Antique Japanese Nobori Banner, Samurai 'Shitenno'
Directory: Antiques: Regional Art: Asian: Japanese: Textiles: Pre 1920: Item # 665903
View Seller Profile
Originally, Nobori were used on the battlefield to identify the troops; some were to show the warriors where their taisho (general) was. Others were used to shift the troops. It took several men to hold the big Nobori banners. It was an effective tool in the 16th century especially when numbers exceeded 100,000 in major battles. Drums and trumpets were also used for the same reason.
When Ieyasu (Tokugawa) took control and united Japan in the beginning of the Edo period (1603-1868), it was the end of major battles. The nobori banners became more ornamental rather than tools for battle. The families of samurai started to display nobori along with their armor to celebrate the birth of their boys and probably for other ceremonial occasions. When this custom spread to the general population later, carps, steamers and more ornamental banners were created. We can see some fine art work on nobori from this period (late Edo) to early Showa.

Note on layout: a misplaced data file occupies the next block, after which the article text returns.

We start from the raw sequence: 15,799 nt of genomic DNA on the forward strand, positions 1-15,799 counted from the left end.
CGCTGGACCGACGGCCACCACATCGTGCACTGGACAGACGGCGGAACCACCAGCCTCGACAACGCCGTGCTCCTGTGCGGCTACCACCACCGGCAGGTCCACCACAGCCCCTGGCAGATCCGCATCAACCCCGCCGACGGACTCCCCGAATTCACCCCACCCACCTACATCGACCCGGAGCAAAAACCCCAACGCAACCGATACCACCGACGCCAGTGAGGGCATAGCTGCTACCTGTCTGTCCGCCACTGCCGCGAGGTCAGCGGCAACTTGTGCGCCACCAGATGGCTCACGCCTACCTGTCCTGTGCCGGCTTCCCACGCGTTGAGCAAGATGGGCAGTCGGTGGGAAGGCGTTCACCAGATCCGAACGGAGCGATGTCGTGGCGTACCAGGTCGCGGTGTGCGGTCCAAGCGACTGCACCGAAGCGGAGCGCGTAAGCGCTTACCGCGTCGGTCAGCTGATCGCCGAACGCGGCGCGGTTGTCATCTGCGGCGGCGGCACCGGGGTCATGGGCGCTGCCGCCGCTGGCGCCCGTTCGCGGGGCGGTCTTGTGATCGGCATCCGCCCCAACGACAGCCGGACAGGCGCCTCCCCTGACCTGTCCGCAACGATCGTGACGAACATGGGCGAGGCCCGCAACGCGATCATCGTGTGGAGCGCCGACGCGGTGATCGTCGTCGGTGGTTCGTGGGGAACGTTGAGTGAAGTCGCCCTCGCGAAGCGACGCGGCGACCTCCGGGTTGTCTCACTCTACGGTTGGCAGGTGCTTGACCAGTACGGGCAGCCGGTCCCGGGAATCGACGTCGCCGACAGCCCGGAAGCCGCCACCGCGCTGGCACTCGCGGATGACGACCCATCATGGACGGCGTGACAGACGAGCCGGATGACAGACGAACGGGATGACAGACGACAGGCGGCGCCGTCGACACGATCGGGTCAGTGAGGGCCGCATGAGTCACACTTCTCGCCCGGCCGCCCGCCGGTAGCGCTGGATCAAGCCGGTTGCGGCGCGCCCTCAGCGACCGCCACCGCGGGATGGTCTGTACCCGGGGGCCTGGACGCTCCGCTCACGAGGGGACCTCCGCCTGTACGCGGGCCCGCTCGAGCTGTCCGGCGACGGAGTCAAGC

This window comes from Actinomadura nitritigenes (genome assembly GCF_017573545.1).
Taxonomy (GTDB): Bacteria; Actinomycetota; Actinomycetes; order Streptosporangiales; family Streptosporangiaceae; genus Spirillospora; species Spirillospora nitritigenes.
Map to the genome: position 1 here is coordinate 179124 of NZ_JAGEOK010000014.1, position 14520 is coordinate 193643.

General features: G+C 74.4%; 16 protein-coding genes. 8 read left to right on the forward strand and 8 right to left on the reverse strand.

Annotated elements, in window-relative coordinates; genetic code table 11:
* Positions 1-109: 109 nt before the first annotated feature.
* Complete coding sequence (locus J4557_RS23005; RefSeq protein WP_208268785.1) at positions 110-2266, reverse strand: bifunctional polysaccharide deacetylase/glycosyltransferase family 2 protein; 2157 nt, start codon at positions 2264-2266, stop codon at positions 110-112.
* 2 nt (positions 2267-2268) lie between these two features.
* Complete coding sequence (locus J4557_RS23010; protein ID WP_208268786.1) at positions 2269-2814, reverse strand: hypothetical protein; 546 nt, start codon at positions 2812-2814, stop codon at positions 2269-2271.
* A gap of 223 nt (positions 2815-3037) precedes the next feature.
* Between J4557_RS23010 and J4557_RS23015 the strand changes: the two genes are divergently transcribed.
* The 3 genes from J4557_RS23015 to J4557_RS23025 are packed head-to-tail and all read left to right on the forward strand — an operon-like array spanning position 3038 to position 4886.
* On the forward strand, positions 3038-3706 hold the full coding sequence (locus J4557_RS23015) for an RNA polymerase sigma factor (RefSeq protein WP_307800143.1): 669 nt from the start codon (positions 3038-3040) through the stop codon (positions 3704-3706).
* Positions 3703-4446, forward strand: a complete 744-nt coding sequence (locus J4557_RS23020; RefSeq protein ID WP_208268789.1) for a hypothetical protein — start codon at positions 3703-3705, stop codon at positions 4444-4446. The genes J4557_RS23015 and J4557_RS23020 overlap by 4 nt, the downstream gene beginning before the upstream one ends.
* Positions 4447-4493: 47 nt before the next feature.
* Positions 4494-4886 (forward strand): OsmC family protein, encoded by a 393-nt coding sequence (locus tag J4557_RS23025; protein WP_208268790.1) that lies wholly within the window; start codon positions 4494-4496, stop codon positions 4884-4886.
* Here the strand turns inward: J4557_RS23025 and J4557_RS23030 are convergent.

The beautiful dye work stayed untouched on this banner cloth. It was never finished with the hanging handles of the banner, so this was never used. Written on the box (insect damage on wood - treated) and on fabric are "Shitenno" and "Nobori bata (flag, banner)". "Shitenno" are the four strongest samurai retainers of a famous lord. The term came from the Four Guardians of Buddhists who proteced the four quarters of the world. Shitenno: Shi (four), Ten (heaven, universe), o (translated to king, pronounced as "oh"). It also written number 3 (of a set). The end of the roll where it was exposed is soiled (shown in the picture), but the rest is pretty much in new condition. Dimensions are 18" wide and 182" (15'2") long.
NOTE: We will be listing the price and some other noboris sometimes later. This may take a little longer than we wish. If you are interested in purchasing our nobori, please contact us.